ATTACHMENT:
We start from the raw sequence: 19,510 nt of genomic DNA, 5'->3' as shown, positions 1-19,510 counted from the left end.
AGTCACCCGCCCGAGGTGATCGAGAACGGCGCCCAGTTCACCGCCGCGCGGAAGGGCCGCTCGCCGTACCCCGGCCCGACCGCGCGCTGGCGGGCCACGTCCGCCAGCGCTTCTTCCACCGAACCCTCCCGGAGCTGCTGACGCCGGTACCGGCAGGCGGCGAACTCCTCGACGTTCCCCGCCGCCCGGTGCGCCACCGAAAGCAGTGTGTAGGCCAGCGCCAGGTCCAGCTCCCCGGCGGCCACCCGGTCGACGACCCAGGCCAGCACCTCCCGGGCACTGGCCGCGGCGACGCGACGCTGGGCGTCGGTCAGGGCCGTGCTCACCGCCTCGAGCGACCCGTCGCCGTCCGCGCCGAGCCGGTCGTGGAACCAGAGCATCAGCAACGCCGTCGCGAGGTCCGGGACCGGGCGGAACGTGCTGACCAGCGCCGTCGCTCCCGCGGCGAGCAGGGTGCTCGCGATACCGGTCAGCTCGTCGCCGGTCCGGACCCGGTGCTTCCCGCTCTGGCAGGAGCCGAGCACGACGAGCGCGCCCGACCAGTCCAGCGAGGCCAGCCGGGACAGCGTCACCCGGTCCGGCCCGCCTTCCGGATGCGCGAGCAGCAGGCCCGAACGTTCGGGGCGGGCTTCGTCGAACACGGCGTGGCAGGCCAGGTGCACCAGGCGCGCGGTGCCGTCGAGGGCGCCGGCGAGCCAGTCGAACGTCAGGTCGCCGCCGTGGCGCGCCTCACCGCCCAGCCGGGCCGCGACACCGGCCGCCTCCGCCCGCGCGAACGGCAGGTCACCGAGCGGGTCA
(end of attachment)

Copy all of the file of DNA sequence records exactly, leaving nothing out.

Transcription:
We start from the raw sequence: 19,510 nt of genomic DNA, 5'->3' as shown, positions 1-19,510 counted from the left end.
AGTCACCCGCCCGAGGTGATCGAGAACGGCGCCCAGTTCACCGCCGCGCGGAAGGGCCGCTCGCCGTACCCCGGCCCGACCGCGCGCTGGCGGGCCACGTCCGCCAGCGCTTCTTCCACCGAACCCTCCCGGAGCTGCTGACGCCGGTACCGGCAGGCGGCGAACTCCTCGACGTTCCCCGCCGCCCGGTGCGCCACCGAAAGCAGTGTGTAGGCCAGCGCCAGGTCCAGCTCCCCGGCGGCCACCCGGTCGACGACCCAGGCCAGCACCTCCCGGGCACTGGCCGCGGCGACGCGACGCTGGGCGTCGGTCAGGGCCGTGCTCACCGCCTCGAGCGACCCGTCGCCGTCCGCGCCGAGCCGGTCGTGGAACCAGAGCATCAGCAACGCCGTCGCGAGGTCCGGGACCGGGCGGAACGTGCTGACCAGCGCCGTCGCTCCCGCGGCGAGCAGGGTGCTCGCGATACCGGTCAGCTCGTCGCCGGTCCGGACCCGGTGCTTCCCGCTCTGGCAGGAGCCGAGCACGACGAGCGCGCCCGACCAGTCCAGCGAGGCCAGCCGGGACAGCGTCACCCGGTCCGGCCCGCCTTCCGGATGCGCGAGCAGCAGGCCCGAACGTTCGGGGCGGGCTTCGTCGAACACGGCGTGGCAGGCCAGGTGCACCAGGCGCGCGGTGCCGTCGAGGGCGCCGGCGAGCCAGTCGAACGTCAGGTCGCCGCCGTGGCGCGCCTCACCGCCCAGCCGGGCCGCGACACCGGCCGCCTCCGCCCGCGCGAACGGCAGGTCACCGAGCGGGTCA